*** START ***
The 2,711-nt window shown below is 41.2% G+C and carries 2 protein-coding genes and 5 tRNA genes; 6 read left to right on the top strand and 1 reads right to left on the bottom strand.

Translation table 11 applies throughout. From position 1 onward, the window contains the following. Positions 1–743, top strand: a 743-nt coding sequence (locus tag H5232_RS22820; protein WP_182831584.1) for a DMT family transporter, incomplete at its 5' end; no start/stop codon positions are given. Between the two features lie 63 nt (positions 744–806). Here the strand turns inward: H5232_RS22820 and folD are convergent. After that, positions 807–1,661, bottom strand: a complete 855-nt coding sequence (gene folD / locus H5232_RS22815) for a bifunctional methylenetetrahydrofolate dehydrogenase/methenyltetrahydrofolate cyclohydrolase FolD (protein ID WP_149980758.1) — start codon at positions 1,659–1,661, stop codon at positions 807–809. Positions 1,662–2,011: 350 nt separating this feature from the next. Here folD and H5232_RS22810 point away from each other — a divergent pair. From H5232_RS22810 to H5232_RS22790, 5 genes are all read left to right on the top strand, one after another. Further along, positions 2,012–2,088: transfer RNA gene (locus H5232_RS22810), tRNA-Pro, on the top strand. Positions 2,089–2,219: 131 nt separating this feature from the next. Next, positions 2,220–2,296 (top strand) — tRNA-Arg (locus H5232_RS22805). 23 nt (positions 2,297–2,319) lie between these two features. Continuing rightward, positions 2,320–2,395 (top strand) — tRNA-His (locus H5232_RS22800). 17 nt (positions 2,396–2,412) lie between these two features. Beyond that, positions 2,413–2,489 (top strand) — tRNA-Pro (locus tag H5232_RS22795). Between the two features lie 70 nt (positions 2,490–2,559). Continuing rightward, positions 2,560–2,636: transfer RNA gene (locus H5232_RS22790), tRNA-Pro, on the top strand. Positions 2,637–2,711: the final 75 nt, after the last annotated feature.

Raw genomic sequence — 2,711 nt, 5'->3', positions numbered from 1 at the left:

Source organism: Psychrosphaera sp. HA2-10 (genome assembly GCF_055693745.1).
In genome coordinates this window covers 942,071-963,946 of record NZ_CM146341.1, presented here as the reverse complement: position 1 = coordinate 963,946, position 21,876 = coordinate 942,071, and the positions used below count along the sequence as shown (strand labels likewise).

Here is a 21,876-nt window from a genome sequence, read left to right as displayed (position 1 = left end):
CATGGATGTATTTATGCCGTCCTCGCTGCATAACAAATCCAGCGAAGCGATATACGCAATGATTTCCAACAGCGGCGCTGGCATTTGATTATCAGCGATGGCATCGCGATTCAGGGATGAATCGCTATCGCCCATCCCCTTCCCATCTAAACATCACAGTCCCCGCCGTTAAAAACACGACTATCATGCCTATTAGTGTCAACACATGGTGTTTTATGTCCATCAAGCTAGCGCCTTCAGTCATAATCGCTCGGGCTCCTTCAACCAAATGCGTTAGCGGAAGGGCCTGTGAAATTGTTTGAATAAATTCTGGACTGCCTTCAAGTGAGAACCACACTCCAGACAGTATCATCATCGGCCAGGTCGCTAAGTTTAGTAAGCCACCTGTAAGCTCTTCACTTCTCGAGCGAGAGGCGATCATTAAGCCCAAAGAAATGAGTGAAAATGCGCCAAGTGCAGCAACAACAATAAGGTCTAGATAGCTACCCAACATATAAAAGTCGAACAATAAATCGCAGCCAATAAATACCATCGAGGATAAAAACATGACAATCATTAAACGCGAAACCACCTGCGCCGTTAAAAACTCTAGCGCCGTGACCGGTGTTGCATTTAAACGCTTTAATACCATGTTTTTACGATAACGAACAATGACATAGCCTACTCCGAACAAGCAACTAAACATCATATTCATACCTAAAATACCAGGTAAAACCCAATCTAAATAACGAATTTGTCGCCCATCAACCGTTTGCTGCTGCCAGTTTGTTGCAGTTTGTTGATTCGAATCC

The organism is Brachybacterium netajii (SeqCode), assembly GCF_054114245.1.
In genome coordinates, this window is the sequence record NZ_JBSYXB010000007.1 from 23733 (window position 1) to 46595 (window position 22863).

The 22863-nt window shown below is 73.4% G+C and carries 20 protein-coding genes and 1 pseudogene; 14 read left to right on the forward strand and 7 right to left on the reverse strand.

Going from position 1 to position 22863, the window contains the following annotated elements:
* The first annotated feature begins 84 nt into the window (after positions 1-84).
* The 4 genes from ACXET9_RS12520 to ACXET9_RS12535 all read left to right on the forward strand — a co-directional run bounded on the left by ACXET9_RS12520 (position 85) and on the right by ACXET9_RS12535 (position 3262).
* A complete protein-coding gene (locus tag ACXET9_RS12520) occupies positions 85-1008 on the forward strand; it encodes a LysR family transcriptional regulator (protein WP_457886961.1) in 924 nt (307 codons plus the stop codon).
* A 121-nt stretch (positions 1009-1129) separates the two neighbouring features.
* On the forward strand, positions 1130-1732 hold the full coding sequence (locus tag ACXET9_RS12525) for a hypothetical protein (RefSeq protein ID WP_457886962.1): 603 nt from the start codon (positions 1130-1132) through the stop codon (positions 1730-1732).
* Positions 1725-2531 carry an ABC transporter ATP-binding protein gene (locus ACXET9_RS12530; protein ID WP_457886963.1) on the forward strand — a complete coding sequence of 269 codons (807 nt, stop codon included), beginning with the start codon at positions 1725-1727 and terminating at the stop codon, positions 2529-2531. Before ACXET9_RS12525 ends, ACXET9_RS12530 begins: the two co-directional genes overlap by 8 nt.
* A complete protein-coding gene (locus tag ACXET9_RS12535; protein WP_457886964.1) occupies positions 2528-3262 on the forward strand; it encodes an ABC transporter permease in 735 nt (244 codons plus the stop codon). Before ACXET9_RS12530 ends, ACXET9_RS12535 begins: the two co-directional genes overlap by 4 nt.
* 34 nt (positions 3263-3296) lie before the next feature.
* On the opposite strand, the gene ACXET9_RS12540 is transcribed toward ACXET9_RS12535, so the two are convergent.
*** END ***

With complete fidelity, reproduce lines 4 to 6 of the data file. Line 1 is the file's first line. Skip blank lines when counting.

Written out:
Source organism: Psychrosphaera sp. HA2-10 (genome assembly GCF_055693745.1).
In genome coordinates this window covers 942,071-963,946 of record NZ_CM146341.1, presented here as the reverse complement: position 1 = coordinate 963,946, position 21,876 = coordinate 942,071, and the positions used below count along the sequence as shown (strand labels likewise).

Here is a 21,876-nt window from a genome sequence, read left to right as displayed (position 1 = left end):